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Hate, but hate the wrong ones

The entry of outsiders, particularly from across the international border into Meghalaya, and the rest of this region, cannot be curtailed with the aid of Bengal Eastern Frontier Regulation or Inner Line Permit (ILP) – which is the demand of certain NGOs here. In fact we have to ascertain the ground realities and tune the demand accordingly. A poor Bangladesh will continue to push its people into India and look for livelihood avenues. We have recently heard a senator from USA who was countering enquiry about the steps taken by the Obama administration to deport hundreds of Mexicans who have reportedly sneaked into its territory. The senator said that the economic policies of Obama administration are in reality pulling other nationals to its soil. That may be true from a political angle but the reality is that even an advanced country like USA with the best border fencing on earth is unable to stop illegal influx into its soil. But there is a system in USA if they encounter illegal immigrants then they deport them under international law, immediately. Well whether the new Indian government economic policies are pulling neighbouring nationals into its soil is arguable because poor Bangladeshis will continue to take the risk to enter this country to earn a living which they cannot afford back home. This view is in fact shared by a visiting Dacca University professor recently to Shillong.

Influx is taking place all over the world. But it is up to the locals to denounce them and literally prevent them from taking any avenues. After all how much can a democratic elected government do if we show our patronage? What is seen in case of influx from Bangladesh here is that these people tend to mingle with the local tribesmen, particularly with the females because they know it well that the matrilineal setup will play to their advantage, then. So marriage and conversion takes place in no time and with it follows a sea of opportunities for the new entrant in terms of citizenship, business, voter cards, government beneficiaries and what have you. There are millions of such entrants who have made this region a safe haven for them. So how this has happened? Had it taken place if our tribesmen have not allowed them to settle down here or yield to them? Let us take the example of Manipur. The Manipuris are extremely alert in maintaining their culture and tradition. No matter wherever they are they will never mingle with others, so much that it might threaten their own society. And so we still see that Manipur have not lost their own identity, culture and tradition to westernisation and influx as seen here in Meghalaya. In Manipur, marriage and social relationship is significantly knotted among their own brethren. There may be a demand for ILP even there but that is more out of fear. In Meghalaya there is also fear but it is opaque. The mingling in Meghalaya right from the British Raj till this date with outsiders cannot be ruled out no matter how hard it may sound the NGOs crusade thereof. The fault lies with the tribesmen themselves for having allowed this day to take place.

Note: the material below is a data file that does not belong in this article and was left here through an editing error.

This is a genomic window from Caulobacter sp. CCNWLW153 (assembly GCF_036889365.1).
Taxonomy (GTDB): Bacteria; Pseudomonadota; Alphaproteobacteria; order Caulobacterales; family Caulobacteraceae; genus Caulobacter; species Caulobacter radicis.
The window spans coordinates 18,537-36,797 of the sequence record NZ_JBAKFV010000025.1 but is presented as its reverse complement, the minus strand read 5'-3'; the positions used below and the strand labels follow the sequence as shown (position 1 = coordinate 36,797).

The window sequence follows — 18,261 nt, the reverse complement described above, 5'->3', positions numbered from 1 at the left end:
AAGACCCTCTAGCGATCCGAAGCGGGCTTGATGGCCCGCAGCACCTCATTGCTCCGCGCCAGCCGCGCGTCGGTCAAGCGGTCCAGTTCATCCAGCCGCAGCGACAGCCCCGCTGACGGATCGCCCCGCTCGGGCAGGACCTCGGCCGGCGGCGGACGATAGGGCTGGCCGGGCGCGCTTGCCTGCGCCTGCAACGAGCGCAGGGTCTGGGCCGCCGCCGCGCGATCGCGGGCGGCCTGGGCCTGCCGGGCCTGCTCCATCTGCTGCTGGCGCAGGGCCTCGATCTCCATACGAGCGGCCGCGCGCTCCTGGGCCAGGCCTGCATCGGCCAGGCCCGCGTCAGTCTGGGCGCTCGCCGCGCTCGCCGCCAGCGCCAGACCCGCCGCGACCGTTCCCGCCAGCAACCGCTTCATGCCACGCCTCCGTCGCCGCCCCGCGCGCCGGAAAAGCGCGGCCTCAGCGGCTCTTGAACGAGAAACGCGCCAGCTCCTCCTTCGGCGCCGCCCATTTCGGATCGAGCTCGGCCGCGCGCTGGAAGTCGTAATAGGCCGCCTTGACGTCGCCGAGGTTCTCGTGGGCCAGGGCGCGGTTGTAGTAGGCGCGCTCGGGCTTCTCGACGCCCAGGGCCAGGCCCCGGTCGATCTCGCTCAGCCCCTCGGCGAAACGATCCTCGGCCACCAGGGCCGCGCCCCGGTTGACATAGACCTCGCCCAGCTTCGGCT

The mad yearn for dollars by extracting coal by miners from across the border have ruined not only their own environment but even the demographic pattern. Let us be totally upright here that today we have hundreds of Islamic names with tribal surnames in Meghalaya which were not heard or seen earlier. How? Had the tribal maintained a Manipuri type restraint would it have ever taken place? So who is the culprit? Why can’t they resist? In one hand they are shouting for ILP whereas on the other tribesmen showing undue patronage to those from across the international border. Is this not only making tasks easier for those who are planning to make an entry here. I am pretty sure that there is an understanding in the neighbouring country how to settle here with the aid of matrilineality. I have argued in this column in the past that the future of tribesmen in Meghalaya is in their own hands. An instrument like ILP may prevent those who are following the legal route to enter this state but what about the tribesmen themselves who are susceptible to “mynders”. So what are our NGOs really fighting for? Is it not sane to set our own house in order than clamour for a law?